The Taliban’s Afghanistan quagmire

3 May 2022

12:56 PM

3 May 2022

12:56 PM

Hibatullah Akhundzada is a secretive man who is only occasionally heard and seldom seen. But on May 1, the Taliban’s supreme leader was delivering a sermon in Kandahar’s central mosque, bragging about his organization’s supposed successes.

“Congratulations on this victory, freedom and success,” said the reclusive Akhundzada, surrounded by armed bodyguards. Nine months after the Taliban captured Afghanistan and forced the hapless Ashraf Ghani to flee the country in a helicopter, its chief official remains content with relishing the past.

But truth be told, the Taliban has nothing to brag about. The group learned fairly early that overthrowing a corrupt government that couldn’t extend its writ past a few major cities is not the same as governing a country of about 40 million people, the vast majority of whom are spending every minute of every day doing what they can to put food on the table. By any objective measure, the Taliban’s administration of Afghanistan has been as bad as the Afghan governments that came before it (and at least those governments had access to billions of dollars in foreign assistance every year).

Everywhere you turn in Afghanistan, there are problems. The economic situation is apocalyptic, with poverty nearly universal. With no work to speak of, Afghans are literally selling their children to scrounge up what little cash they can. More than 22 million Afghans don’t have enough to eat. Per capita incomes fell by one third in the months after the Taliban planted their flag in Kabul, canceling out all of the economic progress Afghanistan had made over the previous fourteen years (much of it thanks to a war economy).

The hundreds of thousands of young Afghans who enter the workforce every year don’t have much work to do, forcing a critical choice: stay put and try to eke out a living at home or leave their families and migrate in the hope of greener pastures. By the end of this year, Afghanistan’s $20 billion GDP will have contracted by a third. Of course, when a country is so reliant on foreign aid for so long, an economic depression is inevitable once that aid dries up.

The relative peace Afghans experienced in the first months after the end of the war is becoming more precarious. The Taliban have always thought of themselves as hard-edged security men who prize law and order, tolerate no dissent, and unapologetically punish anyone who dares to challenge their rule. A take-no-prisoners approach has helped the Taliban consolidate power; what was left of an organized opposition movement frittered early on, as Taliban forces squelched holdouts in the Panjshir Valley.

Bombings on soft targets, however, are more frequent today than they were last fall. The last two weeks have been especially bloody, with IS-K militants attacking multiple mosques and killing dozens of worshippers. Last Friday, fifty Afghans were killed after a suicide bomber struck a mosque in Kabul, which came a week after another strike against a Sunni mosque in Kunduz killed thirty-three. With every attack, confidence about the Taliban’s strength is further called into question.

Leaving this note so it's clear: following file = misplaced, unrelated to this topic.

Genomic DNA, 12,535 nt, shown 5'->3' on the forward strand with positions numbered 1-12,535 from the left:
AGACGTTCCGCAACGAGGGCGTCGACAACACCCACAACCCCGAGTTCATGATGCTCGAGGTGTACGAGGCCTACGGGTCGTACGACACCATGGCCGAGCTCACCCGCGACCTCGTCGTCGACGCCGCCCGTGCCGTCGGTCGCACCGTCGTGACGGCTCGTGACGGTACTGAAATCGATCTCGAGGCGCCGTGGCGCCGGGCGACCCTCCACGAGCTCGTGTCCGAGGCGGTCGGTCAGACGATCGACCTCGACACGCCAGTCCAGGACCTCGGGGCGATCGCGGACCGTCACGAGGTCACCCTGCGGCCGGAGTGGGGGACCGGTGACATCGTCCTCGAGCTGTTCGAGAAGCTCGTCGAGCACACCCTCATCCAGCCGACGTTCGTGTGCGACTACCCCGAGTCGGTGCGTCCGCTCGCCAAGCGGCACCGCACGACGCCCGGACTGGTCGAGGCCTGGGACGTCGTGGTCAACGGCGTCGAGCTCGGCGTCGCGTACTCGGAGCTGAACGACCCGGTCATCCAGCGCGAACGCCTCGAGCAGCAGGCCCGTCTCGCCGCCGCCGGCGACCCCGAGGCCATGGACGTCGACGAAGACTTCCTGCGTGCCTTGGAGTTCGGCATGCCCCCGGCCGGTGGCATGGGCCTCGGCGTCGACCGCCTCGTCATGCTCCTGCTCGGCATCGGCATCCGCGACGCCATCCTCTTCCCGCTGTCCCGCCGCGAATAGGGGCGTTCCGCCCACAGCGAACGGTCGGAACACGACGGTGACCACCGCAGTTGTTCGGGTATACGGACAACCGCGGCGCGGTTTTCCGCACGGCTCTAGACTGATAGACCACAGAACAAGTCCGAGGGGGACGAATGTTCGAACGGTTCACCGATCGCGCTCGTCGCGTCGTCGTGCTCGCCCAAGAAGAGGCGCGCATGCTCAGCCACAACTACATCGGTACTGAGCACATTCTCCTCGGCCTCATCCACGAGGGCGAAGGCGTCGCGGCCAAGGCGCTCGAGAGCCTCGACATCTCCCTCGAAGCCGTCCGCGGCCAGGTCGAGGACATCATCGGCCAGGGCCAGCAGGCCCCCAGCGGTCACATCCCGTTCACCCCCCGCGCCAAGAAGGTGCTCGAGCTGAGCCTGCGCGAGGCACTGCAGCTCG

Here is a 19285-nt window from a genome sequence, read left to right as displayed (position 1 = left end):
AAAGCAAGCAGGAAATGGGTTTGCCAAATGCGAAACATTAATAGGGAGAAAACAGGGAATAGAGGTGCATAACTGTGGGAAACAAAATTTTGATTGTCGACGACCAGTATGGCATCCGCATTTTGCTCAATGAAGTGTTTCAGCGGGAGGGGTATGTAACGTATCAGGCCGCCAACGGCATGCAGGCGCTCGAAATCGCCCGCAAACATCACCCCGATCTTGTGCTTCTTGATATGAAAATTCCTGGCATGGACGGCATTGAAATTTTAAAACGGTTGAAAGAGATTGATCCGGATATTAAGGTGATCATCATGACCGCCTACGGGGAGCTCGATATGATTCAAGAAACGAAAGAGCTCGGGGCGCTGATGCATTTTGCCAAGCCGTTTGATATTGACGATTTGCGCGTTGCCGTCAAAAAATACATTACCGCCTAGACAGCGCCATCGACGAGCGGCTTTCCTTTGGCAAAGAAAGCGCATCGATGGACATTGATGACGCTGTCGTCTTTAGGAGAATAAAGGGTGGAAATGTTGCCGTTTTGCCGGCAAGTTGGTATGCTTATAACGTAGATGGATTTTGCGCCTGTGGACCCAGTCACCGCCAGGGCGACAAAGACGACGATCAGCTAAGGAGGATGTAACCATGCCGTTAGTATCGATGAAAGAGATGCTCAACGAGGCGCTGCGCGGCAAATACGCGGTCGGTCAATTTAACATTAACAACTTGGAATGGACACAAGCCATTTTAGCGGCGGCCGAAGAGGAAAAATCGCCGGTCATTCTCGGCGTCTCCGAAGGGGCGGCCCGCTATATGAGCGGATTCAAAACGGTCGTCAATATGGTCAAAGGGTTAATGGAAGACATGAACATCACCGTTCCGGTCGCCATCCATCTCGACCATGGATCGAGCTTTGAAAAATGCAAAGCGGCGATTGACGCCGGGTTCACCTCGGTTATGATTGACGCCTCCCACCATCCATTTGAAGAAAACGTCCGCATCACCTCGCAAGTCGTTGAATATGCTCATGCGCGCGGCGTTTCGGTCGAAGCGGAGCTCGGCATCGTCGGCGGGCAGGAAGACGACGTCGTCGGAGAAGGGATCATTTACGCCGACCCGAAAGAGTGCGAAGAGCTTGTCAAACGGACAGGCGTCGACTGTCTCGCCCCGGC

The Taliban is experiencing headaches on the diplomatic front as well. The group’s nearly three-decade-long relationship with Pakistan is under strain, as Pakistani Taliban militants based in Afghanistan increase their pace of attacks across the border. Pakistani forces stationed in the tribal regions are finding themselves under fire, and Islamabad is getting irritated with the lack of cooperation from its former partners. Last month, Pakistan took matters into its own hands, conducting airstrikes against two Afghan villages. Those strikes killed dozens of civilians, eliciting an angry diplomatic protest from Taliban officials and threats from the Taliban defense minister.

The Taliban’s relationship with its neighbor to the west, Iran, is also delicate. The stabbing of several Iranian clerics at one of Shia Islam’s holiest mosques by an Afghan immigrant has resulted in a wave of anti-Afghan sentiment among Iranians. Afghan refugees and migrants in Iran have been beaten and assaulted in retaliation. Afghans have responded to these images with anger; the Iranian consulate in Herat was attacked by stone-throwing Afghans, forcing Tehran to suspend consular services in the country for ten days. Iran and the Taliban have sent additional reinforcements toward their shared border, even as diplomats on both sides seek a de-escalation.

Some may argue that none of the above would have happened if President Biden had kept the American military bogged down in an unwinnable war for another decade or two. Yet no one can confidently say that a longer troop presence would have made a difference in the grand scheme. Ashraf Ghani would still be an aloof head-of-state browbeating his subordinates; the Afghan government would still be relying on foreign donors for three quarters of its budget; the Taliban would still be holding significant ground outside the capital city; and IS-K would still be inflicting horrendous bloodshed against innocent people.

With the US now out of the country, managing Afghanistan’s multitude of problems is the Taliban’s responsibility. So much for the spoils of war.

The post The Taliban’s Afghanistan quagmire appeared first on The Spectator World.

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